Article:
|Moderator Matt Zoller Seitz (left to right), stars Joseph Gordon-Levitt and Shailene Woodley, and director Oliver Stone at a screening of Snowden on Wednesday night in Manhattan.|
The story was never supposed to be Edward Snowden. The story should have been the National Security Agency, domestic spying, the circumvention of due process, and the end of privacy as we thought we knew it. For a while – a few days maybe – it was, but the complexity of the issue and the overwhelming scope of the offense made for a tale that was less Aesop and more Tolstoy. Put simply, the media could not sell it. The story of an ex-CIA spy going on the run after revealing secrets of national security, however, was one they could sell.
When the public grabs hold of your story, it ceases to become your own. The narrative builds on itself. People choose to believe the parts that fit their argument and disregard the rest. No one has the full picture, nor could they comprehend it if they did. If it ever was, this is no longer a culture that can digest complex issues. It is a culture of soundbites and snippets, headlines and clicks, tweets and shares. Arouse anger. Fuel suspicion. Light a match and hope there is profit in the flame. All of which is a roundabout way of saying: None of us knows Snowden well enough to judge him, and none of us is in a position to judge anyway.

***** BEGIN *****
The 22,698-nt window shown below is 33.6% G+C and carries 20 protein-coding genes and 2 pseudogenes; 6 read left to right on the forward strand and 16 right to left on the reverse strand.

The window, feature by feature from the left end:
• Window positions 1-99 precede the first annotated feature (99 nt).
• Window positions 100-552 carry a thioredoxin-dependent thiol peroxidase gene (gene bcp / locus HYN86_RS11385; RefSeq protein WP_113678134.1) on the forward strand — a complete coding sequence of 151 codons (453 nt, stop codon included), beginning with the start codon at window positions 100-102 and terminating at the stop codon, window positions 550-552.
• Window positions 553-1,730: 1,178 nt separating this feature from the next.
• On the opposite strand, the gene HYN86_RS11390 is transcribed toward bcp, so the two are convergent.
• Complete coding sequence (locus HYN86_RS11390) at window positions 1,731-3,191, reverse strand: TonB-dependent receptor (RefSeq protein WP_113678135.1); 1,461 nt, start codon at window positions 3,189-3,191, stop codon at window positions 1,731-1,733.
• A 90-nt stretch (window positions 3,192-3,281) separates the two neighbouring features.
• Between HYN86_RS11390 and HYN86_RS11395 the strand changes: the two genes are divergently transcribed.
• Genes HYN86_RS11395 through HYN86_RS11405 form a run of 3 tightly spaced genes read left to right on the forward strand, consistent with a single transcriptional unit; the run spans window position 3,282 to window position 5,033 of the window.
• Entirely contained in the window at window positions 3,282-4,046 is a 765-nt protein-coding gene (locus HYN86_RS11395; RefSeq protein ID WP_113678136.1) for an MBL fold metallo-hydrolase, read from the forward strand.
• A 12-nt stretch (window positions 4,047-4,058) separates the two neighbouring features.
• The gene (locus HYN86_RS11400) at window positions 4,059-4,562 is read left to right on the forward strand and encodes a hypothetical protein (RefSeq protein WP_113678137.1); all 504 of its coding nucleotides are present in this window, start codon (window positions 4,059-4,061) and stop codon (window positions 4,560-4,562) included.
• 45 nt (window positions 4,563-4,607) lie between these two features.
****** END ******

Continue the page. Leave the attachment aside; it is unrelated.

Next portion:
On Wednesday night, in the Loews Theatre at the AMC Lincoln Square in Manhattan, Oliver Stone, Joseph Gordon-Levitt, and Shailene Woodley sat and spoke with author and critic Matt Zoller Seitz after a screening of their new film, Snowden, which seeks to explore the man behind the mythos. They were joined, via satellite feed from Moscow, by Snowden, who is among the most impressive people I have ever had the chance to see speak. Their 45-minute discussion, which was broadcast across the country to more than 700 theaters, covered everything from the weather in Moscow to the importance of privacy, even in a world dominated by social media.